High School Graduates & Letting Go 

Do you have a high schooler graduating this spring? Congratulations! This is a euphoric time accompanied by a lot of choices and decisions – college, work, trade school, etc.

For some graduates, the path seems clear, at least for now. If I go to this college, major in this subject, then I’ll land this job. Or, If I take this job, work this hard, then I’ll advance up this ladder.

I wish it were this simple. But it’s not.

I wrote about this in What Trumps a College Degree. All three of my children graduated from college with degrees they’re not exactly using. All experienced some degree of disappointment and discouragement. The discontinuity between degree/training and work has been a recurring topic of conversation with us.

They successfully made the transition from what they had expected to where they are now, but to do this required a big thing of each of them. They had to let go. I’m pretty sure it didn’t happen all at once, but it did happen, at least gradually. And ultimately, it won’t be the last time they’ll need to let go in order to gain or enter into something new.

This happens (or will happen) to all of us. It’s just a matter of time.

If we can’t or are unwilling to let go of something, it’s likely we’re over-invested. If that’s the case, we may find ourselves working in a job that after 20 years, we hate. We may end up in a co-dependent relationship that’s sucking the life out of us. We may find that the relationship we have with our adult children is driving both of us crazy.

Would a “letting go” conversation be worth having now with your high school student? Maybe. These kinds of talks tend to be academic when they take place ahead of time.

The parable of the “The Monkey’s Fist” just might stick and make a point that will be retrieved later in their life. While there are many variations, the story line is pretty similar.  Here’s one version I found posted on the Grand Rapids Real Estate Musings website:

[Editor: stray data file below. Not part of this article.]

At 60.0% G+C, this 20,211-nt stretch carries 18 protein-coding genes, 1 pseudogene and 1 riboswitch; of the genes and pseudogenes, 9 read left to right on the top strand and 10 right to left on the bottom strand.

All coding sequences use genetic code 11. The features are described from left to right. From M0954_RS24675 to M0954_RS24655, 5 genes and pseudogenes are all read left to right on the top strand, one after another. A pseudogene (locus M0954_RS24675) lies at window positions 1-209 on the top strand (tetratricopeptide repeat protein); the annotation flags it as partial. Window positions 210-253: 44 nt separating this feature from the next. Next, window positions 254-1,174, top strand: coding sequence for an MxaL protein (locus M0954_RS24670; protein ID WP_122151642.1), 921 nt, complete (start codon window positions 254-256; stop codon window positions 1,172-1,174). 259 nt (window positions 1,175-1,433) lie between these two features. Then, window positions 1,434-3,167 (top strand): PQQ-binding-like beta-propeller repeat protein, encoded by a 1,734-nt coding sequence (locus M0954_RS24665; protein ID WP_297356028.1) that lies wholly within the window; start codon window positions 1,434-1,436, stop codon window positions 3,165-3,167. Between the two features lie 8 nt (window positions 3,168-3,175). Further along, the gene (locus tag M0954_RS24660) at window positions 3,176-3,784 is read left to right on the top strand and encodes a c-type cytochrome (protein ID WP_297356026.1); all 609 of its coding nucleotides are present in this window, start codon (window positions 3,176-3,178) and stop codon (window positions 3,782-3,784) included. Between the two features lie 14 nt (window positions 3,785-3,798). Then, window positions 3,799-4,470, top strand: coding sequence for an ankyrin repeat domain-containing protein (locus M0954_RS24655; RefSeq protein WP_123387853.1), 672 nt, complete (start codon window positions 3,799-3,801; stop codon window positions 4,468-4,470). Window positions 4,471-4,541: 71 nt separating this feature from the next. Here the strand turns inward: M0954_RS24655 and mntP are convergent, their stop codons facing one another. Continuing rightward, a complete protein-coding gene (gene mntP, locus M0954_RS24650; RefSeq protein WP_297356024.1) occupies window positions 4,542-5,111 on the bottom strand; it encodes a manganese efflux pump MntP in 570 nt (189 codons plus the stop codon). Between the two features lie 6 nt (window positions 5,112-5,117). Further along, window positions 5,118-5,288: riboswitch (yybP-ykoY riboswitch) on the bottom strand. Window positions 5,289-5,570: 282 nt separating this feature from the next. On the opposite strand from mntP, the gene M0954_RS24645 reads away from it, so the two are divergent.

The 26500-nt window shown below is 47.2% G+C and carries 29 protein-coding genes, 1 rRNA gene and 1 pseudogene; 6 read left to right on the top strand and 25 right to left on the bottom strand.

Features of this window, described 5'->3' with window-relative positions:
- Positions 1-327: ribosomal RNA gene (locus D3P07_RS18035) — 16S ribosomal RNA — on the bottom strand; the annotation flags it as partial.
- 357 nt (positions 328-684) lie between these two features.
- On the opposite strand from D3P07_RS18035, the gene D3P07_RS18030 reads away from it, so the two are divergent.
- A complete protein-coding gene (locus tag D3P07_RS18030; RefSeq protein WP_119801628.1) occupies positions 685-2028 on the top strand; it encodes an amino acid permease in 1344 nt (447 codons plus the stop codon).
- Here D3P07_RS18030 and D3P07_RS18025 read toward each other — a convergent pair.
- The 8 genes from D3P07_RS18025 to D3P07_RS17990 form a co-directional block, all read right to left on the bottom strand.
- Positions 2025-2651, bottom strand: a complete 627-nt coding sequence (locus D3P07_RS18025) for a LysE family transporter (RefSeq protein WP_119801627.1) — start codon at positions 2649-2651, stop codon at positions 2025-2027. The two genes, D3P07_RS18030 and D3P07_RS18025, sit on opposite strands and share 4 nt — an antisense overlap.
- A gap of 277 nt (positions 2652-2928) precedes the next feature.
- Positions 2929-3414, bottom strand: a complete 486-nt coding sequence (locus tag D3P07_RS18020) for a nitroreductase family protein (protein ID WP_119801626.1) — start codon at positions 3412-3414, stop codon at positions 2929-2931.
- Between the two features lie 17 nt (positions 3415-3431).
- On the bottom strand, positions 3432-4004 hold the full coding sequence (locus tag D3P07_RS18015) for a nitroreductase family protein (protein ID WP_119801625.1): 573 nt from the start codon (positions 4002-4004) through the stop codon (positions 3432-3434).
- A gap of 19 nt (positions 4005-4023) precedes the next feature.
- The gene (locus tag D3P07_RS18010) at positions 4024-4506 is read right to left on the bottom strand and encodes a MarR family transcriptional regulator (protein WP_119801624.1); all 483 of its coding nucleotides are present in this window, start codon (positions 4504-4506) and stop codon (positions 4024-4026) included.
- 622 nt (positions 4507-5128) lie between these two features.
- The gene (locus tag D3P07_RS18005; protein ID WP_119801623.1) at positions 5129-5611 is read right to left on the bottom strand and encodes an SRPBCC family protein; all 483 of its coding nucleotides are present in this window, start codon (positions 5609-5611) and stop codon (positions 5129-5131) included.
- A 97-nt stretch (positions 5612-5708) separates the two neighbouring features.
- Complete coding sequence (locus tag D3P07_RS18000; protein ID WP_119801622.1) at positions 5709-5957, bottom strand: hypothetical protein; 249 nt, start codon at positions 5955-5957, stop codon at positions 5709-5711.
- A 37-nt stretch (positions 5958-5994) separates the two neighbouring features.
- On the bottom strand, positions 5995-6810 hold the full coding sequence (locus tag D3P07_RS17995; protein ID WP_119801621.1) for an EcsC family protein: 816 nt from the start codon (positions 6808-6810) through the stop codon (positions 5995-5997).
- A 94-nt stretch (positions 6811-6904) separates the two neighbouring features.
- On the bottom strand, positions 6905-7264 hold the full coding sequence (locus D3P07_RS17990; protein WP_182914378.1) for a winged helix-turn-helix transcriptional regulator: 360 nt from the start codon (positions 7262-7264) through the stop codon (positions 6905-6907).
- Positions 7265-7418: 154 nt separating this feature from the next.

There’s an oft repeated tale about how certain hunters in Africa catch monkeys.  It can be very difficult to corral these intelligent creatures, so hunters have used a more inventive method…trapping a monkey by enticing him.  A small jar is placed at the base of a tree with nuts or other items which may attract the monkey’s curiosity.

The opening of the jar allows the monkey to place his hand in, but when he tries to withdraw it, he is unable to do so without letting go of the contents of the jar.  Believe it or not, some monkeys will stay there with their hand in the jar until the hunter comes back to trap them!  They are trapped because they are unwilling to let go of something they are doing which is working against them.

Teach your children the necessity of letting go.

That’s the tip of the week!

Curt Bumcrot, MRE

You may not feel equipped to teach every high school level subject –and that’s ok! We have qualified teachers who teach full credit courses in English, math, science, and electives here in Oregon City! The class schedule and course offerings for the 2018-2019 school year are now available on our website.

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